Microsoft to Bypass the Internet by Launching Xbox TV Tuner for Linear TV

XboxMicrosoft’s Xbox One was designed to be the connected device at the heart of the living room, the hub from which all entertainment would be delivered. However, it’s difficult for Xbox to play that role when so many broadcasters still don’t live stream their channels online, meaning that the tech giant still can’t provide the most popular form of living room entertainment — linear TV. This isn’t just a problem for Xbox owners. It’s a problem for Microsoft too as the devices are frequently unplugged in order to attach a cable or satellite set-top box via the same HDMI port.

Today Microsoft announced a solution. From October Xbox One users in the UK, France, Germany, Italy and Spain will be able to watch TV using a digital tuner (to be available in the UK for ₤24.99, and in France, Italy, Germany and Spain for €29.99). Users will be able to use control the USB tuner with the sound of their voice using the ‘OneGuide’, or via the Xbox Smartglass app. The new digital TV tuner will also support free-to-air DVB-T, DVB-T2 and DVB-C television standards. The tuner will also Xbox-specific TV viewing features, such as watching TV in ‘snap’ mode, so TV can be on the side while the rest of the main screen can be used for games, Skype, or other applications.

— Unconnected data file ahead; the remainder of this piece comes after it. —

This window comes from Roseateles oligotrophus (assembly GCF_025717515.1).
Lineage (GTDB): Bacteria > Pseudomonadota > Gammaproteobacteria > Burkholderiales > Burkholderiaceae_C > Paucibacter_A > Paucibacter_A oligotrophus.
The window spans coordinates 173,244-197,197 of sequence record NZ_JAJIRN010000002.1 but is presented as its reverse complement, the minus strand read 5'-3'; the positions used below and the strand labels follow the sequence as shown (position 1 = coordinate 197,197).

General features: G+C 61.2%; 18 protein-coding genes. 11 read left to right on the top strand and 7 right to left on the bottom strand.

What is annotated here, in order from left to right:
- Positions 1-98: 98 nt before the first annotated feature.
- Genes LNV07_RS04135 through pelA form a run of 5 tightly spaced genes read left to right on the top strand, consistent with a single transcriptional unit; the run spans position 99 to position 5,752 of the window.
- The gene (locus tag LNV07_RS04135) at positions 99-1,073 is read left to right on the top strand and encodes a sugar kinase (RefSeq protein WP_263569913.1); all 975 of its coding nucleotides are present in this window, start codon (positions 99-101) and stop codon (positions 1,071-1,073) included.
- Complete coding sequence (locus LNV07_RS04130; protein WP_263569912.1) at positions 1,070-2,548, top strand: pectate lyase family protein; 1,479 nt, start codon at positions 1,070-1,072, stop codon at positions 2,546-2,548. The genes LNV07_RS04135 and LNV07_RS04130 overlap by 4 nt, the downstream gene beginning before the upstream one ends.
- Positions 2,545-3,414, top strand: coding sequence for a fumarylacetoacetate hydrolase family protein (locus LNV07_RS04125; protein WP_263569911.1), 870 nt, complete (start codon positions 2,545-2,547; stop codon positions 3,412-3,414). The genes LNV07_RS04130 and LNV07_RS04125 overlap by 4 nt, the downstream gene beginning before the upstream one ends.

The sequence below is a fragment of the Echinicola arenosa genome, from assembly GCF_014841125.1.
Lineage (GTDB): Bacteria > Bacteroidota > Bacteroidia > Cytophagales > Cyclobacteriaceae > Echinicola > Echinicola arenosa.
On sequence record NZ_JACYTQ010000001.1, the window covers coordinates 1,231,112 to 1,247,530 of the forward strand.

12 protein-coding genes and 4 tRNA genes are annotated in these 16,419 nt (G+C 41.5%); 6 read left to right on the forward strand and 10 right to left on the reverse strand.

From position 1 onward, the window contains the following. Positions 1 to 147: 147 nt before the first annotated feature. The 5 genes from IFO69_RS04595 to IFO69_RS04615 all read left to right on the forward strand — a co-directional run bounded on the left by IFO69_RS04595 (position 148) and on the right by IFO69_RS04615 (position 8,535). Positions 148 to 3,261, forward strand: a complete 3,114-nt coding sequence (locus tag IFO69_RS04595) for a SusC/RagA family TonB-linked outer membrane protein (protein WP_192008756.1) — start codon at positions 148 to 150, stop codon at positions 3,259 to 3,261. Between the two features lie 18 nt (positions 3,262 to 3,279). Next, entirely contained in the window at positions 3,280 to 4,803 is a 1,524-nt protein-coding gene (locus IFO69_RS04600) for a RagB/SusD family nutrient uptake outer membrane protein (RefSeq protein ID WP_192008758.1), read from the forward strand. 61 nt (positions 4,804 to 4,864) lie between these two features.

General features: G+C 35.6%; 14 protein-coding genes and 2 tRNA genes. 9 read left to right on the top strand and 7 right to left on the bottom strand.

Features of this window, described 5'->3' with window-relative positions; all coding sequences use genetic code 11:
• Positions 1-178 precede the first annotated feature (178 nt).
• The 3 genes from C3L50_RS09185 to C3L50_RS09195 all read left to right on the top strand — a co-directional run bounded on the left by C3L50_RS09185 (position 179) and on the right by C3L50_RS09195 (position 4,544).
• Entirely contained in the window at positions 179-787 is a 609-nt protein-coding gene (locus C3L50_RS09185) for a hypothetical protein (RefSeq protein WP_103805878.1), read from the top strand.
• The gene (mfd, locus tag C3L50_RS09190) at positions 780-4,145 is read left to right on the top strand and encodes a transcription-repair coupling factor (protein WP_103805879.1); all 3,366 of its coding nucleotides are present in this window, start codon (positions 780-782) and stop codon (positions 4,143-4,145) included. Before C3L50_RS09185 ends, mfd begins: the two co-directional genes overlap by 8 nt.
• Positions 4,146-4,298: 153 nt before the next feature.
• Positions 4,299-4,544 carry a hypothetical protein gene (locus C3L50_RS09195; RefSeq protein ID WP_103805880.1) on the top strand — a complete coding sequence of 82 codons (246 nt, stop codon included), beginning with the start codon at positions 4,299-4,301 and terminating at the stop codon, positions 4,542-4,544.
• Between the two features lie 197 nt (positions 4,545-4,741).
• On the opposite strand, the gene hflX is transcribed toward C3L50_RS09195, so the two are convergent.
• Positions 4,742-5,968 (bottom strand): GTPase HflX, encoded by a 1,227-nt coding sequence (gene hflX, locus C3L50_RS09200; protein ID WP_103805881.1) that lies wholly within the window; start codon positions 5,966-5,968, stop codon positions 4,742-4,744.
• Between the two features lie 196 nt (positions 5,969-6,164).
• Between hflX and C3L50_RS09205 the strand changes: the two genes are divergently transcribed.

Another Sign the Web Isn’t Quite TV Ready

Xbox’s reversion to TV tech comes just days after the industry was given another reminder of how the online video world isn’t quite ready to handle live TV. Brightcove, an online video streaming platform, were forced to make a public apology to STV, a Scottish broadcaster, after botching the live stream of the independence debate when 500,000 tried to tune in simultaneously online. The failure caused

David Mendels, Brightcove’s CEO, said: “On behalf of Brightcove, I would like to apologise to STV and its viewers around the world for the recent viewing issues surrounding the online broadcasting of the televised independence debate on the 5th of August.

“Our system is capable of significant scale, but in this case a manual configuration error resulted in the issues experienced by the public.

“We are proud of our long-standing partnership with STV and the quality of service we have been able to deliver so we are very disappointed by this error. We will work hard to ensure this never occurs again.”

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